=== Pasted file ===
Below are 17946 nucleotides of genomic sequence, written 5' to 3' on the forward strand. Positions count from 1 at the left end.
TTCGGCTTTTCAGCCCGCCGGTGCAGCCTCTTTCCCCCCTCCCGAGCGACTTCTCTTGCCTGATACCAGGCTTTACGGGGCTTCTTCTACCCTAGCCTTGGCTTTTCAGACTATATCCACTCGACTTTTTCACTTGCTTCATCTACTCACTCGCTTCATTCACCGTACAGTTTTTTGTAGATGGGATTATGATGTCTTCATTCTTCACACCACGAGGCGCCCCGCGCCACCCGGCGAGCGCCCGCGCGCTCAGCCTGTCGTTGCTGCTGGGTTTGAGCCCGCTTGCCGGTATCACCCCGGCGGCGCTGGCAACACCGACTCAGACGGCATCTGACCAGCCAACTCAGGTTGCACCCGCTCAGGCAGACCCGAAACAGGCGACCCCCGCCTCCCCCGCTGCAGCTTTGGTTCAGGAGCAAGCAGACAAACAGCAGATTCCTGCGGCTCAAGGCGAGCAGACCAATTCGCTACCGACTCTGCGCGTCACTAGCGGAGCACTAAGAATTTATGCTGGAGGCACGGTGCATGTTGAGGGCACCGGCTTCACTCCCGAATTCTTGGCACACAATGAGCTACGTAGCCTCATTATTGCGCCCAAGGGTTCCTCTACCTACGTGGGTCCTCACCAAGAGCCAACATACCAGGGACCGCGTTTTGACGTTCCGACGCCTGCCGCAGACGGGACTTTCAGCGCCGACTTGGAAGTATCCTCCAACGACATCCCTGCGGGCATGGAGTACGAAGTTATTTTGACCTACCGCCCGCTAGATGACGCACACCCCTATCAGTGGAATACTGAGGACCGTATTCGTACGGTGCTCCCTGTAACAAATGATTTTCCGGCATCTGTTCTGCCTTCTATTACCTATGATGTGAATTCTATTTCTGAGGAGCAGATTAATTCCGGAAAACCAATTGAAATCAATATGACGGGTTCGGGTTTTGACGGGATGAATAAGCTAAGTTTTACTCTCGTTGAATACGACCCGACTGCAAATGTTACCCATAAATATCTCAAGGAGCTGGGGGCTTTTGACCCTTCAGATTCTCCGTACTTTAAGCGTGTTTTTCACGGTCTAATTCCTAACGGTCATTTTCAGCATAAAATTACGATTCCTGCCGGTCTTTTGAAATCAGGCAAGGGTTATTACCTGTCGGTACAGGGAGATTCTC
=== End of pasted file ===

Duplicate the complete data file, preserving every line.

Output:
Below are 17946 nucleotides of genomic sequence, written 5' to 3' on the forward strand. Positions count from 1 at the left end.
TTCGGCTTTTCAGCCCGCCGGTGCAGCCTCTTTCCCCCCTCCCGAGCGACTTCTCTTGCCTGATACCAGGCTTTACGGGGCTTCTTCTACCCTAGCCTTGGCTTTTCAGACTATATCCACTCGACTTTTTCACTTGCTTCATCTACTCACTCGCTTCATTCACCGTACAGTTTTTTGTAGATGGGATTATGATGTCTTCATTCTTCACACCACGAGGCGCCCCGCGCCACCCGGCGAGCGCCCGCGCGCTCAGCCTGTCGTTGCTGCTGGGTTTGAGCCCGCTTGCCGGTATCACCCCGGCGGCGCTGGCAACACCGACTCAGACGGCATCTGACCAGCCAACTCAGGTTGCACCCGCTCAGGCAGACCCGAAACAGGCGACCCCCGCCTCCCCCGCTGCAGCTTTGGTTCAGGAGCAAGCAGACAAACAGCAGATTCCTGCGGCTCAAGGCGAGCAGACCAATTCGCTACCGACTCTGCGCGTCACTAGCGGAGCACTAAGAATTTATGCTGGAGGCACGGTGCATGTTGAGGGCACCGGCTTCACTCCCGAATTCTTGGCACACAATGAGCTACGTAGCCTCATTATTGCGCCCAAGGGTTCCTCTACCTACGTGGGTCCTCACCAAGAGCCAACATACCAGGGACCGCGTTTTGACGTTCCGACGCCTGCCGCAGACGGGACTTTCAGCGCCGACTTGGAAGTATCCTCCAACGACATCCCTGCGGGCATGGAGTACGAAGTTATTTTGACCTACCGCCCGCTAGATGACGCACACCCCTATCAGTGGAATACTGAGGACCGTATTCGTACGGTGCTCCCTGTAACAAATGATTTTCCGGCATCTGTTCTGCCTTCTATTACCTATGATGTGAATTCTATTTCTGAGGAGCAGATTAATTCCGGAAAACCAATTGAAATCAATATGACGGGTTCGGGTTTTGACGGGATGAATAAGCTAAGTTTTACTCTCGTTGAATACGACCCGACTGCAAATGTTACCCATAAATATCTCAAGGAGCTGGGGGCTTTTGACCCTTCAGATTCTCCGTACTTTAAGCGTGTTTTTCACGGTCTAATTCCTAACGGTCATTTTCAGCATAAAATTACGATTCCTGCCGGTCTTTTGAAATCAGGCAAGGGTTATTACCTGTCGGTACAGGGAGATTCTC